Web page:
Structural Adaptation through Shape Morphing

This research builds upon the work on Minimum Energy Adaptive Structures to further investigate structure-control design strategies to improve structural performance as well as to reduce environmental impacts with respect to conventional passive structures.

The main contribution of this research is in the development and testing of new computational methods to design and control structures that able to adapt to loading through large shape reconfigurations involving geometrically non-linear effects. The design methodology comprises two stages. In stage 1 the structure is designed through sizing and geometry optimization to be able to ‘morph’ into shapes that are optimal to take each load occurrence. The optimal shape changes as the load changes. In stage 2, the actuator placement is optimized so that the structure can be controlled into the target shapes obtained in stage 1. The design criterion employed to coordinate stage 1 and stage 2 is the minimization of whole-life energy (or equivalent carbon) which comprises a share embodied in the material and an operational share for sensing, control, and actuation during service (see Minimum Energy Adaptive Structures). Experimental testing has been carried out on 6.6m (length) x 1m (width) x 0.16m (depth) simply supported truss equipped with 12 linear actuators, strain gauges, and an optical tracking system. This configuration can be thought of as a scaled version of a footbridge or a roof system. The optimal/target geometry is computed in real-time through shape optimization as the load changes. Then, commands are determined to control the structure into the target shape which requires solving an inverse problem in real-time. The mechanics-based control algorithm developed in this work enables accurate shape adaptation using minimum computational cost, which makes it suitable for real-time applications.

Numerical and experimental studies have shown that structures that adapt to loading through shape morphing achieve marginal whole‐life energy savings compared to structures that adapt to loading through small shape changes (see Minimum Energy Adaptive Structures). However, the ability to morph into a shape that is optimal to counteract the effect of loading, enables effective stress homogenization which results in significant embodied energy (material mass or equivalent carbon) savings with respect to weight‐optimized passive structures as well as to structures that adapt through small shape changes. Adaptation to loading through shape morphing enables deferral of energy usage by replacing a large embodied share with a smaller operational share, which reduces life-cycle emissions. This strategy is particularly effective when operational energy for adaptation can be supplied from renewable sources. Since environmental impact costs of energy production will reduce in the future owing to technological advancements, adaptive structures have a great potential to reduce built environment adverse environmental impacts.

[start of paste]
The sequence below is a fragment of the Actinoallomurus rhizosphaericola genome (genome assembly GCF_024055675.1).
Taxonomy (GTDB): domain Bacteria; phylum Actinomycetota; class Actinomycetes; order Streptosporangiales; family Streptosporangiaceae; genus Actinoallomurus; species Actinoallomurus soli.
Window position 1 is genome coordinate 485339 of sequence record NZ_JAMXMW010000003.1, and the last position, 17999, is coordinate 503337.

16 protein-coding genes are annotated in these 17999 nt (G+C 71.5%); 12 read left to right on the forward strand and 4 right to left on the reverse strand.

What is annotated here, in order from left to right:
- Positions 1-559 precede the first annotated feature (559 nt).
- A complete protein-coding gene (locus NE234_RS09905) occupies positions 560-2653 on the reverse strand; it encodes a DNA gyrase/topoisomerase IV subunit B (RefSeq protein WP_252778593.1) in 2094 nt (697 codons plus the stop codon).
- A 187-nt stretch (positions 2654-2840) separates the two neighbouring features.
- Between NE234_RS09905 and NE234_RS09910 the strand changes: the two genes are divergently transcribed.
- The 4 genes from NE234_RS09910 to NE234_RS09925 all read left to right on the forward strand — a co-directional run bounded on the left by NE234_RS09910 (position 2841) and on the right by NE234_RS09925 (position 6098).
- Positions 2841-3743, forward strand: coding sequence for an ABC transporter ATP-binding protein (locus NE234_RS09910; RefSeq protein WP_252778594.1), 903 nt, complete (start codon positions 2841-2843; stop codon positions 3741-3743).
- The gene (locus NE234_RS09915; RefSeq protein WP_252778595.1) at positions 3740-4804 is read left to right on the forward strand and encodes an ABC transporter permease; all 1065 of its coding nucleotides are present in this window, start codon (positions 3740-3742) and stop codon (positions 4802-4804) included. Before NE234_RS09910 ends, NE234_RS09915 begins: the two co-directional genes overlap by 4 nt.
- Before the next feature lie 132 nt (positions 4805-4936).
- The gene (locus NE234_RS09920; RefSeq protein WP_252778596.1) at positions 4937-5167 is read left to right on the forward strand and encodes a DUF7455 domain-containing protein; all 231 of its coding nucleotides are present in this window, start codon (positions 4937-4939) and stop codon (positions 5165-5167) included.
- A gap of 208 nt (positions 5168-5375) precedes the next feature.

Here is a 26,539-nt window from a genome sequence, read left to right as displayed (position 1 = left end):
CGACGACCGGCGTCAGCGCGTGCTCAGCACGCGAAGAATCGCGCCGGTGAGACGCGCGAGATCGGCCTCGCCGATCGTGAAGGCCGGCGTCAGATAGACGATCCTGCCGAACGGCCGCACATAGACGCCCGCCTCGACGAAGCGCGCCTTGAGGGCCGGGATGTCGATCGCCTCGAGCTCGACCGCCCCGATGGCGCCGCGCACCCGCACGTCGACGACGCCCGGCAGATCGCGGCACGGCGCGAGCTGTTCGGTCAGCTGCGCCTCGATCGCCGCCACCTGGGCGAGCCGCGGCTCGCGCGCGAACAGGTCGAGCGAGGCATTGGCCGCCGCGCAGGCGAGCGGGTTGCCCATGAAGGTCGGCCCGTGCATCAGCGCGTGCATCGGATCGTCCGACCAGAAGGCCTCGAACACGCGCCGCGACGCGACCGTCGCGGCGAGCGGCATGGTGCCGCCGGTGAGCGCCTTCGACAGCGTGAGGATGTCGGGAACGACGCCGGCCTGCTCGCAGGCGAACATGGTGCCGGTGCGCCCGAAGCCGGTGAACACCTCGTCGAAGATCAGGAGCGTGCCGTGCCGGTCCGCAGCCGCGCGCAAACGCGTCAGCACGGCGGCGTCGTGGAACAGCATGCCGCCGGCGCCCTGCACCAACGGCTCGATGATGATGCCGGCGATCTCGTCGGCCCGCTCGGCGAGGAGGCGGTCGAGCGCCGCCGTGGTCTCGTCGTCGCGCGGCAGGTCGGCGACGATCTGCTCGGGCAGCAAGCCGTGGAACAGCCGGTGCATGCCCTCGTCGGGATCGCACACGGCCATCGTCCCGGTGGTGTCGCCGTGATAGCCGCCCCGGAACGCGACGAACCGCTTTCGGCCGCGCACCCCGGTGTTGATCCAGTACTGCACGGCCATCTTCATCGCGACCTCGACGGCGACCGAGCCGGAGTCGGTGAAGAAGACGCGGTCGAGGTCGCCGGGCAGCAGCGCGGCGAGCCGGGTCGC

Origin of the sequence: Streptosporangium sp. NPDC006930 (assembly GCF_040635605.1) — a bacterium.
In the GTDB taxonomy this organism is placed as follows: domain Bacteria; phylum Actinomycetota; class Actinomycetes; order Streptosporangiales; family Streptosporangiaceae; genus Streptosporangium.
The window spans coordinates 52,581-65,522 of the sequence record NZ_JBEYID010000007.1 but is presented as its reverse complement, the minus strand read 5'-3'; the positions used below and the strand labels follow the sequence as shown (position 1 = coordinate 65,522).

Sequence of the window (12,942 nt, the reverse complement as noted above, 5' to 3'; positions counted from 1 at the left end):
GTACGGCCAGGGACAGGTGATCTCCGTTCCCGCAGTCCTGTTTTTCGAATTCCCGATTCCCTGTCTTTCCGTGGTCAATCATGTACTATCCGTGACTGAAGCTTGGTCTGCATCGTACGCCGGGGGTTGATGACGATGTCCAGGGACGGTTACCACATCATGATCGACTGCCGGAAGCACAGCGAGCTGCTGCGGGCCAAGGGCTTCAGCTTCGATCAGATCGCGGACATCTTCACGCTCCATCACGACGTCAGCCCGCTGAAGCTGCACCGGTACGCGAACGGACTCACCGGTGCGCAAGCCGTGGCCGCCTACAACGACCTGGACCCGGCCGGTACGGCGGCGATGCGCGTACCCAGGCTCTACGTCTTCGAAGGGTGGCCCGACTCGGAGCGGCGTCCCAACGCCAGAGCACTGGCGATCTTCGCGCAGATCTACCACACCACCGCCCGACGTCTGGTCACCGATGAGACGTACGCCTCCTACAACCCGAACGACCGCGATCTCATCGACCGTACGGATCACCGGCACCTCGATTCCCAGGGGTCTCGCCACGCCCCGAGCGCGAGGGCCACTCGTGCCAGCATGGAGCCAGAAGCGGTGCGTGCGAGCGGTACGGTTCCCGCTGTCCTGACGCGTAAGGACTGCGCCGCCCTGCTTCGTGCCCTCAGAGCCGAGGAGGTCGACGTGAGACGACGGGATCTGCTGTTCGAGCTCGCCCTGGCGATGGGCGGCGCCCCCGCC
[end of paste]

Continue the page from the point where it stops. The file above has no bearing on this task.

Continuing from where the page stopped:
Gennaro Senatore has led this research during his time at the Swiss Federal Institute of Technology (EPFL) in Lausanne. This work has been generously funded by Swiss National Science Foundation, Arup and Mero Structures.


Research Lead:
Gennaro Senatore (Director)

Arka Reksowardojo (PhD student), Ian Smith (Director) | Swiss Federal Institute of Technology (EPFL)
Chris Carroll, Henry Unterreiner | Arup UK





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